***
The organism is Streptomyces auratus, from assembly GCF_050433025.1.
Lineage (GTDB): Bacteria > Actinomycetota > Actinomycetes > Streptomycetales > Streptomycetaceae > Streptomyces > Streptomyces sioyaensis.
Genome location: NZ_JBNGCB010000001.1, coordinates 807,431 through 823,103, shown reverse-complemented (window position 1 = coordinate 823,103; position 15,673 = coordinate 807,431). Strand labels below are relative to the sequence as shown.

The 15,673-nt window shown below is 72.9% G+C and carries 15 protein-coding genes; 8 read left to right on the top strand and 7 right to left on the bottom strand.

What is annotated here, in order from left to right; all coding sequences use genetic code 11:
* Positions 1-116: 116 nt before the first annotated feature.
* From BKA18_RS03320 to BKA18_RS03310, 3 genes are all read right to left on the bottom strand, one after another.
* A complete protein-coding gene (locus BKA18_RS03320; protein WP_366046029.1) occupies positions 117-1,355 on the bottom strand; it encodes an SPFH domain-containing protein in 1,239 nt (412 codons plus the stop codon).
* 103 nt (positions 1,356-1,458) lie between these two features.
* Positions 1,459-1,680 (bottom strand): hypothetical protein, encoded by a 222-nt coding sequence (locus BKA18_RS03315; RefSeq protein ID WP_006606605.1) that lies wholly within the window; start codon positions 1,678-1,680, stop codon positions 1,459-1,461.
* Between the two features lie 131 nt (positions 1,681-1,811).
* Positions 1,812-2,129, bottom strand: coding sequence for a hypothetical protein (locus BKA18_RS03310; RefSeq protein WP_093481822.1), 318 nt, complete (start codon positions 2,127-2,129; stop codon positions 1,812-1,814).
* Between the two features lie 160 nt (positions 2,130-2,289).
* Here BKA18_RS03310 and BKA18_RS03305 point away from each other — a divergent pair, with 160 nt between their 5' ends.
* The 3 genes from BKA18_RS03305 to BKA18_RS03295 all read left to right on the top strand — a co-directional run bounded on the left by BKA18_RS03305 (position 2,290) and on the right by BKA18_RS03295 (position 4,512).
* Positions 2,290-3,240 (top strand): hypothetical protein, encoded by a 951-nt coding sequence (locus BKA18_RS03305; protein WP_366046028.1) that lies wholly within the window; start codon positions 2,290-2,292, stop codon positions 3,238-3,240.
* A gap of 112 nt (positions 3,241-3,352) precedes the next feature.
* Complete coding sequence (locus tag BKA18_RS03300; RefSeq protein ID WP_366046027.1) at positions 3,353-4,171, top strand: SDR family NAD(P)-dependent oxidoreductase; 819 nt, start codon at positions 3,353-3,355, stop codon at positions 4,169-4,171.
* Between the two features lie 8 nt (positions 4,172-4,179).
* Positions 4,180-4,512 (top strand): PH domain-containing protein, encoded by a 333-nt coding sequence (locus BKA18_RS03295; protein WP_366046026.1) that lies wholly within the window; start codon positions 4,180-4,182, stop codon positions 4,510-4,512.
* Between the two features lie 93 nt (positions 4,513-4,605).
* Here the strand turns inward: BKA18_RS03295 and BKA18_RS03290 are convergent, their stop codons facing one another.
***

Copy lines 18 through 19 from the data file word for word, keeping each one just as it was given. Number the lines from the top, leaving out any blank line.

* Complete coding sequence (locus tag BKA18_RS03300; RefSeq protein ID WP_366046027.1) at positions 3,353-4,171, top strand: SDR family NAD(P)-dependent oxidoreductase; 819 nt, start codon at positions 3,353-3,355, stop codon at positions 4,169-4,171.
* Between the two features lie 8 nt (positions 4,172-4,179).